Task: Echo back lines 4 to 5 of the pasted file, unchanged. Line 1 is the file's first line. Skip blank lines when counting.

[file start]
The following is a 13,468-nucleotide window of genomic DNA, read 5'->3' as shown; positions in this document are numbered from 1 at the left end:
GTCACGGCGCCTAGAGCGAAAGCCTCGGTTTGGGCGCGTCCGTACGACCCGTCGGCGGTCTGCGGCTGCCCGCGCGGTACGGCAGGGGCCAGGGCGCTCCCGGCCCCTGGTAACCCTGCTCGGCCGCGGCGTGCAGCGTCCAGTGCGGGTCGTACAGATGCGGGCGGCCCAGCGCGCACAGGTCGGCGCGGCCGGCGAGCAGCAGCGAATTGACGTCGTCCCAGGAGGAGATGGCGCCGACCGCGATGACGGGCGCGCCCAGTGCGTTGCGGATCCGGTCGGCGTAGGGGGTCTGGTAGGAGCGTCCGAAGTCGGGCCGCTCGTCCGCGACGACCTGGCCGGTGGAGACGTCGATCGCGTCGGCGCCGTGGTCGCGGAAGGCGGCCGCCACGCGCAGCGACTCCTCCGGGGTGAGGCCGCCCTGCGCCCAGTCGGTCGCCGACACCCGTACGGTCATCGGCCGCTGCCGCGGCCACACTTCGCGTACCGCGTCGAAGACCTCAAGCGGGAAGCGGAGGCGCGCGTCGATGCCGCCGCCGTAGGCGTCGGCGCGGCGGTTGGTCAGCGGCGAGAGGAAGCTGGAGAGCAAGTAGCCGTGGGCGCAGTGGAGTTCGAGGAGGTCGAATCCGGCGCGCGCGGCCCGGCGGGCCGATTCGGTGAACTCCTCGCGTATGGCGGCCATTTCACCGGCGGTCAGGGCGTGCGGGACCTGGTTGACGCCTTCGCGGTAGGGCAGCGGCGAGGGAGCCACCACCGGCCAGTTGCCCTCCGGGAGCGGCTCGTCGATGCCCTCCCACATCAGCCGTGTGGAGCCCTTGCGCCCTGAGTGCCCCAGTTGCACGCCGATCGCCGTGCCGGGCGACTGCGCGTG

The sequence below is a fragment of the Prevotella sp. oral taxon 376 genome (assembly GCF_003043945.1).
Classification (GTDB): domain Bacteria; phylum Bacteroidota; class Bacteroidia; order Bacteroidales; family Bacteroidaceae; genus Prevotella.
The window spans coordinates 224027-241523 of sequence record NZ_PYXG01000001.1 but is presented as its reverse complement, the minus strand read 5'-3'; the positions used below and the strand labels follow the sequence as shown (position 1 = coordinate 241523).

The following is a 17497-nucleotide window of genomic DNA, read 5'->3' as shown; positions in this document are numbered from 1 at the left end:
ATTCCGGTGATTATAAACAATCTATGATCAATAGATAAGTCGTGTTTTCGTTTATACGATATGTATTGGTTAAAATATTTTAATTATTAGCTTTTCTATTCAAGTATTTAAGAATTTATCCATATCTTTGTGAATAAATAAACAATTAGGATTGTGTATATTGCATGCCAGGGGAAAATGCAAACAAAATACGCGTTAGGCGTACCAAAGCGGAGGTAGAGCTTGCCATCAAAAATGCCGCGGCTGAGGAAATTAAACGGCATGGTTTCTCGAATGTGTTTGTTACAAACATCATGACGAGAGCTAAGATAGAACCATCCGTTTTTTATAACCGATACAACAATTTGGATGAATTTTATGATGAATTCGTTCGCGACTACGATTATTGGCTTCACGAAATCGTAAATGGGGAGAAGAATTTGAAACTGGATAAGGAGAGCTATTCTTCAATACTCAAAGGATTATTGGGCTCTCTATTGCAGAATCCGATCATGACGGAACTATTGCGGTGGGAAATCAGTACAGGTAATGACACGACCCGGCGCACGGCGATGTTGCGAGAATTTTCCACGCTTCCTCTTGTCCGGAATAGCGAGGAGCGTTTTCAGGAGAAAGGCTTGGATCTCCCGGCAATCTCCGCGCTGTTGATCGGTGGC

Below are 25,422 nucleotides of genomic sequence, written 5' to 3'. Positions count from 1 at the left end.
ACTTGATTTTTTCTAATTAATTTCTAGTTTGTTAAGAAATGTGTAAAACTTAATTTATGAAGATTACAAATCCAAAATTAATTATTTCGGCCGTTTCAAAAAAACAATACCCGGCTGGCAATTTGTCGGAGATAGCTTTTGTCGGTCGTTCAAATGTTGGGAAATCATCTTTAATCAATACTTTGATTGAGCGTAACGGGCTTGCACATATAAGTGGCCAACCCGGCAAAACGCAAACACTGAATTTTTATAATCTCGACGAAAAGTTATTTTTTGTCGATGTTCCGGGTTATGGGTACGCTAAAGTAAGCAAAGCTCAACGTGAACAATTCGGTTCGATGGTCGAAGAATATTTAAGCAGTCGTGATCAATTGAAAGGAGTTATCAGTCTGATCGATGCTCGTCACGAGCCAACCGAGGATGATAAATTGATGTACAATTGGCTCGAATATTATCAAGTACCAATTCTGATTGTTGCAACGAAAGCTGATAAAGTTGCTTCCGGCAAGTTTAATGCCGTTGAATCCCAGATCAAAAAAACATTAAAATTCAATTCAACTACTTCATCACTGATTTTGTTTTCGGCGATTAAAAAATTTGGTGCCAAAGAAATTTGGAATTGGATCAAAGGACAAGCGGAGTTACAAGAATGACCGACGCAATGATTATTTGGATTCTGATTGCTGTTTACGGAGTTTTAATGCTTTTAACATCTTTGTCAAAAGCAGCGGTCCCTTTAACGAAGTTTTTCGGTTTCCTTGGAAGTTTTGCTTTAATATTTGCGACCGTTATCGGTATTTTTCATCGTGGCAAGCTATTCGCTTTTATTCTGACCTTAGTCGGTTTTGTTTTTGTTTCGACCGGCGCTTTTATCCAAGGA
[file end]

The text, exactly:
Classification (GTDB): domain Bacteria; phylum Bacteroidota; class Bacteroidia; order Bacteroidales; family Bacteroidaceae; genus Prevotella.
The window spans coordinates 224027-241523 of sequence record NZ_PYXG01000001.1 but is presented as its reverse complement, the minus strand read 5'-3'; the positions used below and the strand labels follow the sequence as shown (position 1 = coordinate 241523).